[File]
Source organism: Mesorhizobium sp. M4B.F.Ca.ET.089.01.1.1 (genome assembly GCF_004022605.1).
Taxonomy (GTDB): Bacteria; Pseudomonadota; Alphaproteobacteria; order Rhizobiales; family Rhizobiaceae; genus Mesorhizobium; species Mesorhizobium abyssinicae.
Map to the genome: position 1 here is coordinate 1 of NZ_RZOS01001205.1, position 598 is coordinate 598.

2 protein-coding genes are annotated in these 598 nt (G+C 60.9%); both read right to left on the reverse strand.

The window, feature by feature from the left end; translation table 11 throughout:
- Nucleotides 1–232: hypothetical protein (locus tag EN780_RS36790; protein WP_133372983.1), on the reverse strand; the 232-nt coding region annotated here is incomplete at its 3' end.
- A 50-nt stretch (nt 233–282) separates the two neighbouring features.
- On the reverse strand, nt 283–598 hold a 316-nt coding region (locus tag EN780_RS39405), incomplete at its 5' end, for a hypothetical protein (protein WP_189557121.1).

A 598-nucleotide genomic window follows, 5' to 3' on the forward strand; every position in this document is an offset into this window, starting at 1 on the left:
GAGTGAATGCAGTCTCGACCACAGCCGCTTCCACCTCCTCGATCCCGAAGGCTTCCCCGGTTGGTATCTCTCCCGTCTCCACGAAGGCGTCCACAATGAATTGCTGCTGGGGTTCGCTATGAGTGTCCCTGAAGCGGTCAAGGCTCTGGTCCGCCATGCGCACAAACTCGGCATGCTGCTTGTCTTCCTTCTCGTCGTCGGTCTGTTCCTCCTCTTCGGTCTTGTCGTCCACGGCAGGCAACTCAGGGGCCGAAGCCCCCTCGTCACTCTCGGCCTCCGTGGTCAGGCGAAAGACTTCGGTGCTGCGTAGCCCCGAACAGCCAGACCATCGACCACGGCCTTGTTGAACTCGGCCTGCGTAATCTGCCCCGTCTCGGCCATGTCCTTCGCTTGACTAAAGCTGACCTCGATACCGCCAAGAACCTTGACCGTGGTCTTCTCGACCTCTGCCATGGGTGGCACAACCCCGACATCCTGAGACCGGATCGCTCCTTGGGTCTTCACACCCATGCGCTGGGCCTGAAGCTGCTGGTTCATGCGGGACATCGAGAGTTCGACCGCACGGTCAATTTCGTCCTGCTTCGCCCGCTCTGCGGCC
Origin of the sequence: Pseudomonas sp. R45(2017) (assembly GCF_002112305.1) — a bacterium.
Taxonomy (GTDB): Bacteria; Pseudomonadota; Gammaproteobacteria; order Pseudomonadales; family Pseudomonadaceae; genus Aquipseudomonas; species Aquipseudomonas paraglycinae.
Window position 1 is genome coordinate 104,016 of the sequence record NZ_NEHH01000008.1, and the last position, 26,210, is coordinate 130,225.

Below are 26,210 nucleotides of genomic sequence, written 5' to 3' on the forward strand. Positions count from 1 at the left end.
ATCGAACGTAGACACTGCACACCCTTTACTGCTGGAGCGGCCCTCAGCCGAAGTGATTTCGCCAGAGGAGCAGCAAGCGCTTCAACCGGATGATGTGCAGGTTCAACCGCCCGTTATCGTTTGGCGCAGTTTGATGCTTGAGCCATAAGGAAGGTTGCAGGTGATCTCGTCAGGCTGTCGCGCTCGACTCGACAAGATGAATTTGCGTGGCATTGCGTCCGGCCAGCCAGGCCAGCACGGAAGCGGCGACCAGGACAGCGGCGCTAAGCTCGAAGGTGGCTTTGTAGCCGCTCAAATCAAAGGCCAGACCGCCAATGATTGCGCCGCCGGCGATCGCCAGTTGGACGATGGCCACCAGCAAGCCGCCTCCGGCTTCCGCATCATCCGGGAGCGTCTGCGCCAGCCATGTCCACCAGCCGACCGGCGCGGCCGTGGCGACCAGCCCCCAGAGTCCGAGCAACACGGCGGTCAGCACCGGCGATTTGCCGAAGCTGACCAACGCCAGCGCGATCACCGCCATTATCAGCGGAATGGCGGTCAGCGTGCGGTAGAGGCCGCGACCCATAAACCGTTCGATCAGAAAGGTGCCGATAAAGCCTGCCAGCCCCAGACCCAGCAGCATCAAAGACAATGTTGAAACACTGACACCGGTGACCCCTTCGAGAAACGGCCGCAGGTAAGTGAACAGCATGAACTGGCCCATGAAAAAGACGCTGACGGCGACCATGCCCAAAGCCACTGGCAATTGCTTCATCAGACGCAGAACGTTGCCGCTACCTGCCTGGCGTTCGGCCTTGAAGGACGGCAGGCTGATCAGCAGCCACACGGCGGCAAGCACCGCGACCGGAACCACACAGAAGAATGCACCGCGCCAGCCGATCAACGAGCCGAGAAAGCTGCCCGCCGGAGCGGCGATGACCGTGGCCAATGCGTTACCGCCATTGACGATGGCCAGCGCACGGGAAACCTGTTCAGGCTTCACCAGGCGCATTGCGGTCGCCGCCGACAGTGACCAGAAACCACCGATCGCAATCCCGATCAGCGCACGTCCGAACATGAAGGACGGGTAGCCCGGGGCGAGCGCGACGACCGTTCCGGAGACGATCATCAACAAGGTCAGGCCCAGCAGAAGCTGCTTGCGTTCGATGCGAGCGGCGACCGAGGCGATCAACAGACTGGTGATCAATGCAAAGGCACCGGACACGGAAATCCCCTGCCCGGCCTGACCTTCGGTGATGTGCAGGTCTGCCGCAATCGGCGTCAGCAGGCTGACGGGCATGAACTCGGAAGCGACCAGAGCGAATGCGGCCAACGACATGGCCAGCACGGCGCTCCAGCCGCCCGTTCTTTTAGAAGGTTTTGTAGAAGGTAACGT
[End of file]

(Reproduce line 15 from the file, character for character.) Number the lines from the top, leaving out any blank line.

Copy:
ATCGAACGTAGACACTGCACACCCTTTACTGCTGGAGCGGCCCTCAGCCGAAGTGATTTCGCCAGAGGAGCAGCAAGCGCTTCAACCGGATGATGTGCAGGTTCAACCGCCCGTTATCGTTTGGCGCAGTTTGATGCTTGAGCCATAAGGAAGGTTGCAGGTGATCTCGTCAGGCTGTCGCGCTCGACTCGACAAGATGAATTTGCGTGGCATTGCGTCCGGCCAGCCAGGCCAGCACGGAAGCGGCGACCAGGACAGCGGCGCTAAGCTCGAAGGTGGCTTTGTAGCCGCTCAAATCAAAGGCCAGACCGCCAATGATTGCGCCGCCGGCGATCGCCAGTTGGACGATGGCCACCAGCAAGCCGCCTCCGGCTTCCGCATCATCCGGGAGCGTCTGCGCCAGCCATGTCCACCAGCCGACCGGCGCGGCCGTGGCGACCAGCCCCCAGAGTCCGAGCAACACGGCGGTCAGCACCGGCGATTTGCCGAAGCTGACCAACGCCAGCGCGATCACCGCCATTATCAGCGGAATGGCGGTCAGCGTGCGGTAGAGGCCGCGACCCATAAACCGTTCGATCAGAAAGGTGCCGATAAAGCCTGCCAGCCCCAGACCCAGCAGCATCAAAGACAATGTTGAAACACTGACACCGGTGACCCCTTCGAGAAACGGCCGCAGGTAAGTGAACAGCATGAACTGGCCCATGAAAAAGACGCTGACGGCGACCATGCCCAAAGCCACTGGCAATTGCTTCATCAGACGCAGAACGTTGCCGCTACCTGCCTGGCGTTCGGCCTTGAAGGACGGCAGGCTGATCAGCAGCCACACGGCGGCAAGCACCGCGACCGGAACCACACAGAAGAATGCACCGCGCCAGCCGATCAACGAGCCGAGAAAGCTGCCCGCCGGAGCGGCGATGACCGTGGCCAATGCGTTACCGCCATTGACGATGGCCAGCGCACGGGAAACCTGTTCAGGCTTCACCAGGCGCATTGCGGTCGCCGCCGACAGTGACCAGAAACCACCGATCGCAATCCCGATCAGCGCACGTCCGAACATGAAGGACGGGTAGCCCGGGGCGAGCGCGACGACCGTTCCGGAGACGATCATCAACAAGGTCAGGCCCAGCAGAAGCTGCTTGCGTTCGATGCGAGCGGCGACCGAGGCGATCAACAGACTGGTGATCAATGCAAAGGCACCGGACACGGAAATCCCCTGCCCGGCCTGACCTTCGGTGATGTGCAGGTCTGCCGCAATCGGCGTCAGCAGGCTGACGGGCATGAACTCGGAAGCGACCAGAGCGAATGCGGCCAACGACATGGCCAGCACGGCGCTCCAGCCGCCCGTTCTTTTAGAAGGTTTTGTAGAAGGTAACGT